‘He completed our family’ – How a cardboard cutout kept Alex Cobb’s promise to a fallen soldier’s son

‘He completed our family’ – How a cardboard cutout kept Alex Cobb’s promise to a fallen soldier’s son

On May 25th, 2015, the world lost a 21 year old young man who was serving in the US army. On May 28th, 2016, he died. He was Sergeant First Class Michael Malinowski. He was set to deploy to Afghanistan the next day, but he was killed in an attack.

How does a baseball pitcher keep a promise to a fallen soldier’s son? Alex Cobb, the pitcher of the Tampa Bay Rays, learned that lesson the hard way. He was thousands of miles away from his family when a devastating car accident left him badly injured in October 2012. Out of options, Alex and his wife, Rebecca, turned to a cardboard cutout. They placed the figure on Alex’s hospital bed and promised to care for him in his absence. The cutout, named “Alex”, became a fixture at Alex’s bedside at Martin Memorial Hospital in Stuart, Florida.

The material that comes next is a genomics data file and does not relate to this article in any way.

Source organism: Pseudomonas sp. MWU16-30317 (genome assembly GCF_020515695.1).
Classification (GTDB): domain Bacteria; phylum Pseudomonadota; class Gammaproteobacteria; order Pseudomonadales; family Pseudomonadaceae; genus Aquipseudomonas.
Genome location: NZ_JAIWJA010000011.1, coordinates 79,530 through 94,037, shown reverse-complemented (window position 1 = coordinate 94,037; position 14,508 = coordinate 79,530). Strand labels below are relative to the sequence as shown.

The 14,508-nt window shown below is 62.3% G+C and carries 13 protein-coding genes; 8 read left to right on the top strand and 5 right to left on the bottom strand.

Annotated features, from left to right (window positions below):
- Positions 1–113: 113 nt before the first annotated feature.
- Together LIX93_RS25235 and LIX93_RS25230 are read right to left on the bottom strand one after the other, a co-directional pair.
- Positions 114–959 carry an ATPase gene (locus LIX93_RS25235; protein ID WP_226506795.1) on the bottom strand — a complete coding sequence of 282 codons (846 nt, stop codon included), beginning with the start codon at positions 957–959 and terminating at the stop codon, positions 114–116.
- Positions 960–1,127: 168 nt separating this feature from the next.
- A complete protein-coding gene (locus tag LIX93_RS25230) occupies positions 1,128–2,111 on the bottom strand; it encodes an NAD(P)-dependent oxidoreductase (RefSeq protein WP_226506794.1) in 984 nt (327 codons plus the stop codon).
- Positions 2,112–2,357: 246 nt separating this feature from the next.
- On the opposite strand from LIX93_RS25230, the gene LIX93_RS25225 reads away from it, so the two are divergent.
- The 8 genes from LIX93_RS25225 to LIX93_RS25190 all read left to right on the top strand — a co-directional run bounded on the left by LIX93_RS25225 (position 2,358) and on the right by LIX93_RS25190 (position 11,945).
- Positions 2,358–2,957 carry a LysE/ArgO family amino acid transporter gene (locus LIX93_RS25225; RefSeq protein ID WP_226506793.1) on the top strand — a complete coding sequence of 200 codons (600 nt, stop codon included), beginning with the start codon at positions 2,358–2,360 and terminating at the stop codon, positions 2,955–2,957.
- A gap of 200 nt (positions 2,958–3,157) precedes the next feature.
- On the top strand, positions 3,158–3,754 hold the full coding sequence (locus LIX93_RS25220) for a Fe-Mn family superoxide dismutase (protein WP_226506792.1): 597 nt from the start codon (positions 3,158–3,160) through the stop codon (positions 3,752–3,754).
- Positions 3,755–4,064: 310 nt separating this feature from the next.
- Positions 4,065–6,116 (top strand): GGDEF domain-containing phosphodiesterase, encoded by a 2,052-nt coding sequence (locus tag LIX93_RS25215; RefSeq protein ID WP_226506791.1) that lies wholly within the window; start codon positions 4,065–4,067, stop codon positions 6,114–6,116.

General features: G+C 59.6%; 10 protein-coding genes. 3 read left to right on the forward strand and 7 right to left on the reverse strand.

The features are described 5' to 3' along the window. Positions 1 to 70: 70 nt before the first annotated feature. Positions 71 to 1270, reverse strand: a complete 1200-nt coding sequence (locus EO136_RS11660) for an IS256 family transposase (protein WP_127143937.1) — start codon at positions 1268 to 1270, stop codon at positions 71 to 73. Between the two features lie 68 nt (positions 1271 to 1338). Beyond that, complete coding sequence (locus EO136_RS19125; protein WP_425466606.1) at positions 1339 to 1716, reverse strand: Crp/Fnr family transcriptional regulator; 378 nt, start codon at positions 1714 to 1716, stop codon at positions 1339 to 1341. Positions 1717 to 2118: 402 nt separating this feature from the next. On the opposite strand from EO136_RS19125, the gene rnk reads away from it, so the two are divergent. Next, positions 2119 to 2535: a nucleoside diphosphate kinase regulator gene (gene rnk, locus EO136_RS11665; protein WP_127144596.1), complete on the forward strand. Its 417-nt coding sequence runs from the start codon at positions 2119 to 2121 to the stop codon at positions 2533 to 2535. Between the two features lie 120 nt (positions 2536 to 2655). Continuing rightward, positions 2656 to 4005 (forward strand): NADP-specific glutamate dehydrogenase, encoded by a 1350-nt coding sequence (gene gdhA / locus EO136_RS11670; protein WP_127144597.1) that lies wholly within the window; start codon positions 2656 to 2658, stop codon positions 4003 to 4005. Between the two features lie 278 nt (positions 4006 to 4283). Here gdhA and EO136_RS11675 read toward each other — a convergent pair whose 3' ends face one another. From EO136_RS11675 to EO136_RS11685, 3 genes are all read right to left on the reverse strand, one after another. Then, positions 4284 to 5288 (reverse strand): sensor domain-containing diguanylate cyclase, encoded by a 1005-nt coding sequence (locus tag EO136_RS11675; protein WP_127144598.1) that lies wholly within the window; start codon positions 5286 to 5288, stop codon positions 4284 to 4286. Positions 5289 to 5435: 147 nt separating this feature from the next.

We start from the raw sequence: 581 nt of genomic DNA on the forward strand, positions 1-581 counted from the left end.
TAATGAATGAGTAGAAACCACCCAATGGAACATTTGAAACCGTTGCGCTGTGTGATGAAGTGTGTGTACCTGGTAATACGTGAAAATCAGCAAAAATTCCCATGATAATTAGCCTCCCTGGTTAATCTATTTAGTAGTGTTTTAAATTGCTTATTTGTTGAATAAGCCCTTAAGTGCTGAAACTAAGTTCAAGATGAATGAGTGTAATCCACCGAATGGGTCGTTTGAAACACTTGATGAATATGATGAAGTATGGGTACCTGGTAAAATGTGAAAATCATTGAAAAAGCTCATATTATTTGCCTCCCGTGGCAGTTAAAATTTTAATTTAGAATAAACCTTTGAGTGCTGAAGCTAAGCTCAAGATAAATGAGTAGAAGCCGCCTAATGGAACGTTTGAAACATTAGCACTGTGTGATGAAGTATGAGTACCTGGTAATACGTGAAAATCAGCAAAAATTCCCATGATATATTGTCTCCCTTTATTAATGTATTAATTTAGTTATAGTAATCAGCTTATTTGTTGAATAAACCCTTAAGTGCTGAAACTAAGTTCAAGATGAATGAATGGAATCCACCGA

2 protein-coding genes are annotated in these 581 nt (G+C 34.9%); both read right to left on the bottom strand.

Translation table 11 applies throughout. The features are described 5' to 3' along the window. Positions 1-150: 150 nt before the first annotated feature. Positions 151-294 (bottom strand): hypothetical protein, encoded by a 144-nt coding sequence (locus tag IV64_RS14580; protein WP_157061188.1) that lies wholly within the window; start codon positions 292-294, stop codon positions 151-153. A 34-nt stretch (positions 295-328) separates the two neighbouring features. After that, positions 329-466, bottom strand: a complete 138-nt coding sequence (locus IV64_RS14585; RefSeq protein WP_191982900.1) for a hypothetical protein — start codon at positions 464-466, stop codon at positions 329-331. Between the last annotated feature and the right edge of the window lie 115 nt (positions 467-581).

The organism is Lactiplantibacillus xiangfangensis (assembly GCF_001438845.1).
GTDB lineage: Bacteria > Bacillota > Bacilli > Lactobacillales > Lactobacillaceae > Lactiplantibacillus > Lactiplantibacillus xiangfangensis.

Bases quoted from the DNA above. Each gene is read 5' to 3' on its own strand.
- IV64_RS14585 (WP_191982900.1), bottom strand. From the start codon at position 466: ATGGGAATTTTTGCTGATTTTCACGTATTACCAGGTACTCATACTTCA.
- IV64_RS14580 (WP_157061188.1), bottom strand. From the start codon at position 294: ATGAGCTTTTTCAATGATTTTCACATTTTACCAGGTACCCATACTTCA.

Major League Baseball’s craze for cut-out figures in 2020 was never just a craze. Pandemic fun. Faces glued to the chairs in the basketball park so we can laugh instead of cry – and have something to think about besides the fact that we’d like to sit there ourselves. But among the images of celebrities, retired baseball players and pets were faces with stories that went far beyond the two dimensions of the Correx disc. You just had to know where to look. For example, along the front row of the outfield at Tropicana Field, where the Tampa Bay Rays play. Then we saw the resemblance between Michelle and Jake Taylor, a mother and her teenage son. If you looked closely, you could see a row of medals worn around the neck of the sculpted boy, with a plate attached. It was the smiling face of her husband and father, Army Major David G. Taylor, who died almost 14 years ago while serving in Iraq. Major League pitcher Alex Cobb completed the Jake Cup and won’t let a fanless season keep him from making his annual visit to the Taylors since he became an unlikely supporting member. Cobb and the Taylors shared a common loss, but forged a bond that transcended grief, distance and, via a few cropped photos, a global pandemic.

The familiar voice